The judge in Lori Loughlin's college admission scandal case wants answers from the government about "serious and disturbing" claims of misconduct. It’s a small win for the Full House star, who is facing up to 50 years in prison.
In a three-page memorandum and order submitted Friday, which has been viewed by Yahoo Entertainment, U.S. District Judge Nathaniel Gorton responded after the defense submitted a motion to dismiss the indictment. Loughlin's attorneys argue federal agents entrapped her and her husband, Mossimo Giannulli, and that the case should be thrown out. Loughlin and Giannulli are accused of paying $500,000 to get their daughters admitted to USC.
Loughlin's defense team also claims the prosecution withheld evidence, citing notes of consultant William "Rick" Singer they say prove the government's interference. Singer is a key witness.
"During the course of their investigation of defendants, the government offered Singer the opportunity to cooperate and Singer agreed to a consensual wiretap of his phone," the judge writes. "Subsequently, he made rehearsed calls to the defendants designed to elicit evidence for use in the government’s prosecution."
Singer took notes after the calls, and one in particular is the basis of Loughlin’s complaints of misconduct.
In notes from Oct. 2, 2018, Singer detailed "a troubling conversation," the judge notes, in which "unspecified 'agents' aggressively pressured him and directly instructed him to lie to elicit incriminating information from potential defendants."
"The government responds that it was unnecessary to investigate those claims because there was 'nothing to investigate' and the agents knew his contentions were untrue," the judge writes. "Moreover, his notes were written before Singer had accepted responsibility for obstructing the investigation and, in any event, any alleged entrapment is an issue for trial."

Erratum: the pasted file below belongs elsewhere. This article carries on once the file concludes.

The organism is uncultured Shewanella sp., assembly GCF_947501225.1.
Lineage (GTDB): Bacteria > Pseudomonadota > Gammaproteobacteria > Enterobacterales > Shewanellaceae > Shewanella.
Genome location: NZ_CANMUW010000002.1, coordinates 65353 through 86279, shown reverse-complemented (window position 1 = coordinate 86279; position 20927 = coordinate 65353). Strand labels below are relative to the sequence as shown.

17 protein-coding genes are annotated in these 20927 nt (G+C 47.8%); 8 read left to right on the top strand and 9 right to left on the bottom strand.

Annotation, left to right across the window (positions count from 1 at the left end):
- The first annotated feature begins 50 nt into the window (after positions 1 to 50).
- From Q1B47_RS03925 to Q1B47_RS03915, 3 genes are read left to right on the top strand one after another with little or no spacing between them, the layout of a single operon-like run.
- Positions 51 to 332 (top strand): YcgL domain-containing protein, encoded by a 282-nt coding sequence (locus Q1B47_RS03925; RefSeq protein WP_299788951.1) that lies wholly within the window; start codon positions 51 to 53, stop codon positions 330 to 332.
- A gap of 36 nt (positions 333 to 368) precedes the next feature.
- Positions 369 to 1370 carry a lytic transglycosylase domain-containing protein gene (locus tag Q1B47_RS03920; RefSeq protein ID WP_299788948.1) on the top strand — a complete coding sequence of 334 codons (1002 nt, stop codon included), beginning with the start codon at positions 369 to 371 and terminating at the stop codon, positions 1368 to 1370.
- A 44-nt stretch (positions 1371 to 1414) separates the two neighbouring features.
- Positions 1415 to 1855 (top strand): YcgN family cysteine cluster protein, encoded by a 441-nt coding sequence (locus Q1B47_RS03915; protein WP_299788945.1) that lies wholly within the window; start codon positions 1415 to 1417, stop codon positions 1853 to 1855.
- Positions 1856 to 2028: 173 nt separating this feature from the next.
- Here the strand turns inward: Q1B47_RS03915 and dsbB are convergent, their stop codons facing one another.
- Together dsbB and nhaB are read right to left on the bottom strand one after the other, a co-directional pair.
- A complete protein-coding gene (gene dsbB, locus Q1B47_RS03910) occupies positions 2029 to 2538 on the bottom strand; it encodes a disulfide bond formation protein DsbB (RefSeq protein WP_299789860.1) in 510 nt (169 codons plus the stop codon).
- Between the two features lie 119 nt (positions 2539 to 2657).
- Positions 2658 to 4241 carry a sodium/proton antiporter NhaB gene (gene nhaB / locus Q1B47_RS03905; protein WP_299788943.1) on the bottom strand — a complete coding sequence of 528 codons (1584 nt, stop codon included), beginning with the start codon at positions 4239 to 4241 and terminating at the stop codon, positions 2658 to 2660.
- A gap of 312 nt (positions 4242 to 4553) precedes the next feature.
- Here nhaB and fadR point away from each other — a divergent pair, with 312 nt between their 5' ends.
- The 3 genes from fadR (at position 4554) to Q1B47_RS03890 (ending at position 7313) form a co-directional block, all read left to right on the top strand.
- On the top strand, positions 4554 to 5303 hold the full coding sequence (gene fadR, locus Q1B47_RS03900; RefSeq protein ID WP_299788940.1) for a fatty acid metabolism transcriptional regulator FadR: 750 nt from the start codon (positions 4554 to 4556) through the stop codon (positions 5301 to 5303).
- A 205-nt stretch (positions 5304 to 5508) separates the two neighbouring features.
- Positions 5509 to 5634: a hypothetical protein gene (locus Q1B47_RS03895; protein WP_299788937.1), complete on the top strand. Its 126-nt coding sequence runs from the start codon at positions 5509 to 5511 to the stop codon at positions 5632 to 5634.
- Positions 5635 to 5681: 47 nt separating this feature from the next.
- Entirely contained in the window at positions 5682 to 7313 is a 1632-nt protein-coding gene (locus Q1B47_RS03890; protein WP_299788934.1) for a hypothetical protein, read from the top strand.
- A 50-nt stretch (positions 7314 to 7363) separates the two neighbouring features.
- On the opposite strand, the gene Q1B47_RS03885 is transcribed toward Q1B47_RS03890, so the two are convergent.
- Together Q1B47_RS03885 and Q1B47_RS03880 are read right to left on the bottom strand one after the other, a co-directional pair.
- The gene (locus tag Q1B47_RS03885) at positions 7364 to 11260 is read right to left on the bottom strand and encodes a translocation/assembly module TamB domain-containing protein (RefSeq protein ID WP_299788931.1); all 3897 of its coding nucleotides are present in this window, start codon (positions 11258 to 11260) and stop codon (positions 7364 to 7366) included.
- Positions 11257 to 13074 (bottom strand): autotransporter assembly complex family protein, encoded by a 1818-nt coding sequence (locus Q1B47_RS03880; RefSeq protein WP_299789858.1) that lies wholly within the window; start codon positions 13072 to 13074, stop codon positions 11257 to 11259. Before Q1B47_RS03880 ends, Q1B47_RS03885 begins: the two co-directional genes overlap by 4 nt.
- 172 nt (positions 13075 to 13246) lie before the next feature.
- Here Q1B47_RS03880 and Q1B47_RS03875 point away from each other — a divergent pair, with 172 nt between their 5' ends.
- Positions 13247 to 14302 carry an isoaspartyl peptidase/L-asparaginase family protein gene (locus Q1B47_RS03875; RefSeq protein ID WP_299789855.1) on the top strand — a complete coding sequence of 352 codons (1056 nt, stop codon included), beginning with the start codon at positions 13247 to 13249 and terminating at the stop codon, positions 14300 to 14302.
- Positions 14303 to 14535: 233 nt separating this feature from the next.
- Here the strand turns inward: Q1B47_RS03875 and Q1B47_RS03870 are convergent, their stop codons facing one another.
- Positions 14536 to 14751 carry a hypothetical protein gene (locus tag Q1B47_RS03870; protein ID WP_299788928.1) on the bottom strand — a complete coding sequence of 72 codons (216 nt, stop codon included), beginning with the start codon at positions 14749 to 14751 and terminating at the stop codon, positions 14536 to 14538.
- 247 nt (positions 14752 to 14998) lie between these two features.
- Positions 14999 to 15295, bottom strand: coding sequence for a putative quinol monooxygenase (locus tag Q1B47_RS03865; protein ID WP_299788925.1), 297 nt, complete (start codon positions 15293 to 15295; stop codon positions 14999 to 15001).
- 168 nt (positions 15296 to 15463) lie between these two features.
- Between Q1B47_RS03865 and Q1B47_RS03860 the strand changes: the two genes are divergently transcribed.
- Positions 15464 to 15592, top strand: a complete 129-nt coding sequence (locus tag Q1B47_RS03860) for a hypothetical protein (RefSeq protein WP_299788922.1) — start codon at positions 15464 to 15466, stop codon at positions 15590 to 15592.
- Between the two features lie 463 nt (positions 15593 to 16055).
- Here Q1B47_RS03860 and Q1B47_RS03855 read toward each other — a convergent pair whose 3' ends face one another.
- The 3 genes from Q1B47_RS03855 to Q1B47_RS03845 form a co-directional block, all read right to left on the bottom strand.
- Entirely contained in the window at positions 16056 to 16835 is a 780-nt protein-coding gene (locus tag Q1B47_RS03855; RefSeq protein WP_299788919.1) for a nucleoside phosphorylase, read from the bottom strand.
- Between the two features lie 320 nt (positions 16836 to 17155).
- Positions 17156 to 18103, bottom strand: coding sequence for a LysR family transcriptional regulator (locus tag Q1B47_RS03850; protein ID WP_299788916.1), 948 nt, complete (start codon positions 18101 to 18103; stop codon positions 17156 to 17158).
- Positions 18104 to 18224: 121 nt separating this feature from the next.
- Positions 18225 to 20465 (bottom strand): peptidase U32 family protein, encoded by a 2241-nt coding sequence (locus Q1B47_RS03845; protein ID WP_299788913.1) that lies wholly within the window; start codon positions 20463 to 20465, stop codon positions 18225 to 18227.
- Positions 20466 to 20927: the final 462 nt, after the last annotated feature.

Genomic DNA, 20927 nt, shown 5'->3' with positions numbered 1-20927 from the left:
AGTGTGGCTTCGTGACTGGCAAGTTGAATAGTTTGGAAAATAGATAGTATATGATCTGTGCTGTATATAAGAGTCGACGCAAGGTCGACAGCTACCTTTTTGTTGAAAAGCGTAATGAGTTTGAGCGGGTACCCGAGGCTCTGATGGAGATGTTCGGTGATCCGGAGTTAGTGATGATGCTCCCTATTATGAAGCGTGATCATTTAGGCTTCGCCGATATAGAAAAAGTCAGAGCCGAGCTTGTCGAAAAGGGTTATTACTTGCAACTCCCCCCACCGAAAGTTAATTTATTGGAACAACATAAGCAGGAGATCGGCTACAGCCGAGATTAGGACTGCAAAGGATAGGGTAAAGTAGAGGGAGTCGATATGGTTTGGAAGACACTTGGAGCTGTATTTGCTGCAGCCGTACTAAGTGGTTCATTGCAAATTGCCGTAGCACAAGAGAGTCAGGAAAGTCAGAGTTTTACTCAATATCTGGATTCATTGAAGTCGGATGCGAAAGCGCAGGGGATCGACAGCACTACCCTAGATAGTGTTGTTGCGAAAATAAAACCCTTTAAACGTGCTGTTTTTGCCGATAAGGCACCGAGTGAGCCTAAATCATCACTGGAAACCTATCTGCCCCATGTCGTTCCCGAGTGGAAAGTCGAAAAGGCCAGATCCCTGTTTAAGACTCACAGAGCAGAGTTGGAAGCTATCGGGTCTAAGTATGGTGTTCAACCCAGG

The judge continues, "The court considers the allegations in Singer's October notes to be serious and disturbing. While government agents are permitted to coach cooperating witnesses during the course of an investigation, they are not permitted to suborn the commission of a crime."
Loughlin's defense team argues that she and her husband believed they were making a legitimate donation to USC.
"We now know that from the beginning of his cooperation, Singer informed the government that he had told parents that their payments were legitimate donations to university programs — not bribes to benefit corrupt insiders," the defense team wrote in their motion, which has been viewed by Yahoo Entertainment. "But because those facts would undermine its case, the government became 'loud and abrasive' and browbeat Singer into trying to procure false admissions from parents over the phone."
The prosecution has denied entrapment claims; however, Judge Gorton ordered the government to respond to allegations of investigatorial misconduct.
An attorney for Loughlin declined to comment when reached by Yahoo Entertainment on Friday.
Prosecutors admitted it was a "mistake" not to turn over Singer’s notes, but maintain Loughlin, Giannulli and dozens of other parents broke the law.
Watch — Prosecutors release the photos of Lori Loughlin’s daughters posing on rowing machines in college admissions scandal:
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